Warranty: 50 years for ground piping system; 25 years for inside components
Annual energy savings: 106,600 MMBtu
Utility partner: Nolin Rural Electric Cooperative Corp.
Year of completion: 2005
Total cost: $10.4 million
Annual energy cost savings: $906,100
Payback: 11 years
Fort Knox replaced approximately 70% of the existing Disney Barracks heating, ventilation, and air conditioning (HVAC) systems with geothermal heat pumps (GHPs), taking advantage of renewable energy resources. The vertical closed loop GHPs consist of 180 boreholes drilled 500 feet deep, each of which is interconnected. The post also added automated ventilation controls with dedicated fresh air systems and a wireless control system. These systems improve barrack air quality.
Geothermal Technology Overview
Geothermal heat pumps (GHP) move heat from one place to another to provide space heating and cooling throughout the year. In the summer, a GHP transfers heat from inside the facility to the ground outside or below. In the winter, a GHP extracts heat from the ground and transfers it inside the conditioned space.
A GHP system has three major components: the ground loop (buried piping system), the heat pump itself, and the heating and cooling distribution system. Two main types of GHPs exist. Closed-loop systems use sealed horizontal or vertical pipes as heat exchangers through which the heat conductive fluid transfers heat to or from the ground. Open-loop systems pump water to the heat exchanger and then back to the source.
More than 60% of total Fort Knox facility square footage, or more than six million square feet, is served by automated geothermal heating and cooling. Additional ground coupled heat pumps are installed in privatized housing. A central, automated control system pulls all facilities into one, easy-to-use system that serves as the backbone of a post-wide energy management program. More than 140 post facilities are tied into the system with plans to add more in the near future.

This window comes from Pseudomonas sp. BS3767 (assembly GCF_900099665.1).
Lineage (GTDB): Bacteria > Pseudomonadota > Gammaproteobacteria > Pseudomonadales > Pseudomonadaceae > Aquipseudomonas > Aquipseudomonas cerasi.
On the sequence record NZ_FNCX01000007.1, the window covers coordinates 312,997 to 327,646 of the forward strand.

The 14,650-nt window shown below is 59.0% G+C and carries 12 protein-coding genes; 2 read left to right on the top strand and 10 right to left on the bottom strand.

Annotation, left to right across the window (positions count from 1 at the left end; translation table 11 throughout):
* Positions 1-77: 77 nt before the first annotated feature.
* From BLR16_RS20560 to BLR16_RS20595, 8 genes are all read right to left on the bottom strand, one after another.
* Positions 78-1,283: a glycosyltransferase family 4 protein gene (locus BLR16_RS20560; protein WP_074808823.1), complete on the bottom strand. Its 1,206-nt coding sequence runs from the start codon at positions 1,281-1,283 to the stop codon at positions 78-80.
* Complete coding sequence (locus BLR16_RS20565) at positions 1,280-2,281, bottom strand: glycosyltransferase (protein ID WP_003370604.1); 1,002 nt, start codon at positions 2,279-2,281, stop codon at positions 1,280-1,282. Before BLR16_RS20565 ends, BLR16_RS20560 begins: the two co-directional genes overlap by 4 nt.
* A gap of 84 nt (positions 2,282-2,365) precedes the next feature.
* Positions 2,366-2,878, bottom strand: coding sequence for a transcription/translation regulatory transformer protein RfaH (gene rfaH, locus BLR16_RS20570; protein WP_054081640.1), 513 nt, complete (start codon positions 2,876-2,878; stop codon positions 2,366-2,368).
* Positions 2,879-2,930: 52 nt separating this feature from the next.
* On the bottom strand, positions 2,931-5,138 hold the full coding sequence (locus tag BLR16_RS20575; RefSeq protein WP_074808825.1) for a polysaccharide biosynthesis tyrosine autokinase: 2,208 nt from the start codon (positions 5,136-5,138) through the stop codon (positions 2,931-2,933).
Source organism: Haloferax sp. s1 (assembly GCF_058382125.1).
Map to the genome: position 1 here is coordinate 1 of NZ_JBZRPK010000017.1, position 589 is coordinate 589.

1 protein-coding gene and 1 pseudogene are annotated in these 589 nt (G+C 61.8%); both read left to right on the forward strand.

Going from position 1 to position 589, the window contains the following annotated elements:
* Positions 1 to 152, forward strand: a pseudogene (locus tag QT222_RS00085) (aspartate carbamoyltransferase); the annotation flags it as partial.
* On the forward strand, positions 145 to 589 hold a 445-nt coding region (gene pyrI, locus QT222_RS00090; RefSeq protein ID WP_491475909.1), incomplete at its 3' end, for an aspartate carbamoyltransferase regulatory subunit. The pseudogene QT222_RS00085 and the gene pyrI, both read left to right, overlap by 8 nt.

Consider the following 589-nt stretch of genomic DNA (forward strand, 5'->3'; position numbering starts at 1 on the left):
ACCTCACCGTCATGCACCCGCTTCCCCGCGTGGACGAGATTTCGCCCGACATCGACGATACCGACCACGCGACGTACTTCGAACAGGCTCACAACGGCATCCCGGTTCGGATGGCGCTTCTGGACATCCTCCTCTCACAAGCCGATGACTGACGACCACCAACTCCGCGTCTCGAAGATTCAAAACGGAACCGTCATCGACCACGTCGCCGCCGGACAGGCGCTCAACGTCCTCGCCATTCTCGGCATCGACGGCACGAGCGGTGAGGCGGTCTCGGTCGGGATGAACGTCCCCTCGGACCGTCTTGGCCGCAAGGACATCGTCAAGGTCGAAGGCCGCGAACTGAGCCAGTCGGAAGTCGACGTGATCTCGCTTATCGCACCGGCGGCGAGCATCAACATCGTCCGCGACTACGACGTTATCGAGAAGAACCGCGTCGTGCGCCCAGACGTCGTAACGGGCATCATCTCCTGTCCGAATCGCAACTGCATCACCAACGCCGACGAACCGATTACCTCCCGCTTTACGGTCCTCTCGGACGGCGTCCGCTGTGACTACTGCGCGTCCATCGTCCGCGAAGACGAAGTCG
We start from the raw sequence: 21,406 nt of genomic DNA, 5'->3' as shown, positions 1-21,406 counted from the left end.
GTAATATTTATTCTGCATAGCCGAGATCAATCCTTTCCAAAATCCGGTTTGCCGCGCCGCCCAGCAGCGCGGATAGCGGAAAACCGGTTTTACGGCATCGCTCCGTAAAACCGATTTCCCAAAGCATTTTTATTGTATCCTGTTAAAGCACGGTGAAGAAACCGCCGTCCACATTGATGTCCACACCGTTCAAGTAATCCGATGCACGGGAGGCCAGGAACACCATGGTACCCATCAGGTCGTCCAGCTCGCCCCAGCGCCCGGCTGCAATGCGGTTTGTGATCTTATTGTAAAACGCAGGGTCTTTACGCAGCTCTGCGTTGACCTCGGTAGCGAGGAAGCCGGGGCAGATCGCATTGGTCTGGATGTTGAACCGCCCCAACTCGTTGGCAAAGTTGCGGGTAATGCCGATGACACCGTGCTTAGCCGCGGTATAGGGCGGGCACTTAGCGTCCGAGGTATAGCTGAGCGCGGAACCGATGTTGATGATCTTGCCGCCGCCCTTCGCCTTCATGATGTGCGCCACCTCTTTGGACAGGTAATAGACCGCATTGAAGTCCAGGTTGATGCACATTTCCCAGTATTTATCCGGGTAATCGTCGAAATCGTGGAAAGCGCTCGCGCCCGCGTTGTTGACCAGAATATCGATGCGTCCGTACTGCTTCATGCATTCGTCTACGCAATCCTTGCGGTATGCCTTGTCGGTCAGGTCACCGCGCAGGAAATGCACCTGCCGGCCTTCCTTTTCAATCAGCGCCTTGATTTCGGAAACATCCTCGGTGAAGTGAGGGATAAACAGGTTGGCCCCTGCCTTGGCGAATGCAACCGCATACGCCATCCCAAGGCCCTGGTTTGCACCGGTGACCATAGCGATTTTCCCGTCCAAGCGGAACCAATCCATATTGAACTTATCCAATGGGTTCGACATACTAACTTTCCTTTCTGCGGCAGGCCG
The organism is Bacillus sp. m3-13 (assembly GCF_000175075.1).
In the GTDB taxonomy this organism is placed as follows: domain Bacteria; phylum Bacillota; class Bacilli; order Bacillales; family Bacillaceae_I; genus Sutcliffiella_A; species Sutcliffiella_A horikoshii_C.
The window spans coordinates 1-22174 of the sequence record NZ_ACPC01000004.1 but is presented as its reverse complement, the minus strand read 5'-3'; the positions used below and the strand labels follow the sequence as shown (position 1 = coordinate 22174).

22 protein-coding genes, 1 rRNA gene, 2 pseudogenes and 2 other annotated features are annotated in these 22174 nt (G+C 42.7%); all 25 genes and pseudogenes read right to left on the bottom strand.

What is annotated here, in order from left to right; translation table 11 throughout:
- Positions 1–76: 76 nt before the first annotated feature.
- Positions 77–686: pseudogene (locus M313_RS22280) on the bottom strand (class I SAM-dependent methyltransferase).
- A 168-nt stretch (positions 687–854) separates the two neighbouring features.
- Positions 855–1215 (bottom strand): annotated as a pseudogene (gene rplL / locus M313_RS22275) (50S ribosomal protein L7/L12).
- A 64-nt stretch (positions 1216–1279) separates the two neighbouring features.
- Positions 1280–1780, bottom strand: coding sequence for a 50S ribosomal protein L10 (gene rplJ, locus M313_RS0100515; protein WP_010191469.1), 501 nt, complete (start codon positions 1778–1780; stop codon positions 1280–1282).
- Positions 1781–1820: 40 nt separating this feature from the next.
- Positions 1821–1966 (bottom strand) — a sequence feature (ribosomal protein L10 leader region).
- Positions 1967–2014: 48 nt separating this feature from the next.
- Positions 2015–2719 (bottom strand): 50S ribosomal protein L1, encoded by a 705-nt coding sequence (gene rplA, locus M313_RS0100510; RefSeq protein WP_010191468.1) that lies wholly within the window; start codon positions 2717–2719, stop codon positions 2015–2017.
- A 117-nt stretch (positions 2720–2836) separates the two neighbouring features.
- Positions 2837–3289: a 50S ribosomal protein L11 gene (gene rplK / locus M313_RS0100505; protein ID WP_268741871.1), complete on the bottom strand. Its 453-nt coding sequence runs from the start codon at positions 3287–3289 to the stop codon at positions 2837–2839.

The renewable energy ground coupled heat pumps at Disney Barracks reduced Fort Knox’s annual energy consumption by approximately 106,600 million British thermal units (MMBtu) in 2006. This is a 10% reduction in natural gas consumption. Electricity use overall changed little from this project.
The Disney Barracks’ GHP system helped Fort Knox and the U.S. Army save more than 102,000 thousand cubic feet (Mcf) of natural gas for a cost savings of $906,100 in 2005. The benefits, however, extend further. The indoor air quality of the Disney Barracks facilities greatly improved, directly benefiting occupant health and working conditions.
Fort Knox strives each year to exceed reduction goals set by Federal regulations and requirements. Fort Knox reached this goal and maintained its reputation as a model Army post by effectively utilizing renewable energy and a variety of energy efficiency and management tools. Fort Knox improved quality of life for everyone on the post while reducing energy consumption and expenses. +
Resources: Federal Energy Management Program; Department of Energy (DOE) Geothermal Energy Technologies Program.
For more information contact:
Anne Sprunt Crawley Federal Energy Management Program 202-586-1505 firstname.lastname@example.org
Andy Walker National Renewable Energy Laboratory 303-384-7531 email@example.com